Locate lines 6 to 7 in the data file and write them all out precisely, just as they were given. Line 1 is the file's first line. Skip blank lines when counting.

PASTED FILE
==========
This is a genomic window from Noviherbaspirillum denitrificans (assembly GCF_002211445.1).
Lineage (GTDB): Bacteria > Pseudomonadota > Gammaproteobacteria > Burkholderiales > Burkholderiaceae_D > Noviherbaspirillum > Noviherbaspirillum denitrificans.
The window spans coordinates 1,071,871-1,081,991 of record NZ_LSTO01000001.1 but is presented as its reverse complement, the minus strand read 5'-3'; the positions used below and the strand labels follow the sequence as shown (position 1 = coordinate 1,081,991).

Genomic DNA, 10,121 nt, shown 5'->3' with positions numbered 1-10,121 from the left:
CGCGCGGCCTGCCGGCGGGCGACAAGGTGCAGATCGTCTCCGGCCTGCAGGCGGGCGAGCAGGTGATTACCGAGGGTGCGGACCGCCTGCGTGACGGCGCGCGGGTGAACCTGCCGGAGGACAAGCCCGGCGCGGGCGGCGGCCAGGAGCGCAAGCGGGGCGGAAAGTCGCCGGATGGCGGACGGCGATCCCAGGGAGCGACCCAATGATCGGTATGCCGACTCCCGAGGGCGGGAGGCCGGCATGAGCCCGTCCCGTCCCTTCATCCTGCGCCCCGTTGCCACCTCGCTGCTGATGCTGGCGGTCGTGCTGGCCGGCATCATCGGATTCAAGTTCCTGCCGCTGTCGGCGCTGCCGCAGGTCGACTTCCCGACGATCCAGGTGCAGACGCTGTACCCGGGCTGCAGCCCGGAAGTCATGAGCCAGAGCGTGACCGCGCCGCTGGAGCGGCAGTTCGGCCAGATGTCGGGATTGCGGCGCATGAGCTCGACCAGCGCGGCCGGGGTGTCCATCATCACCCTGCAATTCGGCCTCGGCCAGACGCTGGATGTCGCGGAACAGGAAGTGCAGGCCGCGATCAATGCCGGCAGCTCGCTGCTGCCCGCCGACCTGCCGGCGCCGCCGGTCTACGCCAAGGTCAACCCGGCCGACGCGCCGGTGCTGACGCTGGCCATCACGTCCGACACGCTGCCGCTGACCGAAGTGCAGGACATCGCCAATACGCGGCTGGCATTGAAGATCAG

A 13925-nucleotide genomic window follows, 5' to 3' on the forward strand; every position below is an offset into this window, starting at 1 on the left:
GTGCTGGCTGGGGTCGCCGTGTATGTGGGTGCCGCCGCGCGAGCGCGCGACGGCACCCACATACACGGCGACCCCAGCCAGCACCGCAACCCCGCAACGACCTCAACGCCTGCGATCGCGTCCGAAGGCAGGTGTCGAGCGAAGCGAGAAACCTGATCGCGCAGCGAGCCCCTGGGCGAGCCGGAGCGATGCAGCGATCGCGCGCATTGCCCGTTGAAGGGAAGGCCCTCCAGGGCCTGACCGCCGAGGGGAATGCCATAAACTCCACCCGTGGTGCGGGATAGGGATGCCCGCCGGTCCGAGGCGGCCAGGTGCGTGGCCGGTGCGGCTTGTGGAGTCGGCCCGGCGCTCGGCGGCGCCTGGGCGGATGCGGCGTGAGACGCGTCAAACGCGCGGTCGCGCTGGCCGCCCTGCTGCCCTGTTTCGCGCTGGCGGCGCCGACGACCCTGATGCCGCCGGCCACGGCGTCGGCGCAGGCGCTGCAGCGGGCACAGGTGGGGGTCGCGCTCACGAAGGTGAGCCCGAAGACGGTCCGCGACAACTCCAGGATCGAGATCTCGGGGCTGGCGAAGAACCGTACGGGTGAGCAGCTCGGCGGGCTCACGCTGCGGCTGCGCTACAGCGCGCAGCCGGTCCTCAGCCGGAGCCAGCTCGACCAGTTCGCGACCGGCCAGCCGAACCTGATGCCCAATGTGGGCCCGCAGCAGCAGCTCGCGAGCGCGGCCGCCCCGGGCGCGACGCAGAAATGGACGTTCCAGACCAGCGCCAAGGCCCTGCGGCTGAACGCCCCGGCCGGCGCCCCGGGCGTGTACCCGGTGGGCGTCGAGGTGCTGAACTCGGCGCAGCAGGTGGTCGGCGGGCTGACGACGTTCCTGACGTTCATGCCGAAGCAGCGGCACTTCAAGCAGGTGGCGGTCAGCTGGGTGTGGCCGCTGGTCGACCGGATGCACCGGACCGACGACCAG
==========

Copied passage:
A 13925-nucleotide genomic window follows, 5' to 3' on the forward strand; every position below is an offset into this window, starting at 1 on the left:
GTGCTGGCTGGGGTCGCCGTGTATGTGGGTGCCGCCGCGCGAGCGCGCGACGGCACCCACATACACGGCGACCCCAGCCAGCACCGCAACCCCGCAACGACCTCAACGCCTGCGATCGCGTCCGAAGGCAGGTGTCGAGCGAAGCGAGAAACCTGATCGCGCAGCGAGCCCCTGGGCGAGCCGGAGCGATGCAGCGATCGCGCGCATTGCCCGTTGAAGGGAAGGCCCTCCAGGGCCTGACCGCCGAGGGGAATGCCATAAACTCCACCCGTGGTGCGGGATAGGGATGCCCGCCGGTCCGAGGCGGCCAGGTGCGTGGCCGGTGCGGCTTGTGGAGTCGGCCCGGCGCTCGGCGGCGCCTGGGCGGATGCGGCGTGAGACGCGTCAAACGCGCGGTCGCGCTGGCCGCCCTGCTGCCCTGTTTCGCGCTGGCGGCGCCGACGACCCTGATGCCGCCGGCCACGGCGTCGGCGCAGGCGCTGCAGCGGGCACAGGTGGGGGTCGCGCTCACGAAGGTGAGCCCGAAGACGGTCCGCGACAACTCCAGGATCGAGATCTCGGGGCTGGCGAAGAACCGTACGGGTGAGCAGCTCGGCGGGCTCACGCTGCGGCTGCGCTACAGCGCGCAGCCGGTCCTCAGCCGGAGCCAGCTCGACCAGTTCGCGACCGGCCAGCCGAACCTGATGCCCAATGTGGGCCCGCAGCAGCAGCTCGCGAGCGCGGCCGCCCCGGGCGCGACGCAGAAATGGACGTTCCAGACCAGCGCCAAGGCCCTGCGGCTGAACGCCCCGGCCGGCGCCCCGGGCGTGTACCCGGTGGGCGTCGAGGTGCTGAACTCGGCGCAGCAGGTGGTCGGCGGGCTGACGACGTTCCTGACGTTCATGCCGAAGCAGCGGCACTTCAAGCAGGTGGCGGTCAGCTGGGTGTGGCCGCTGGTCGACCGGATGCACCGGACCGACGACCAG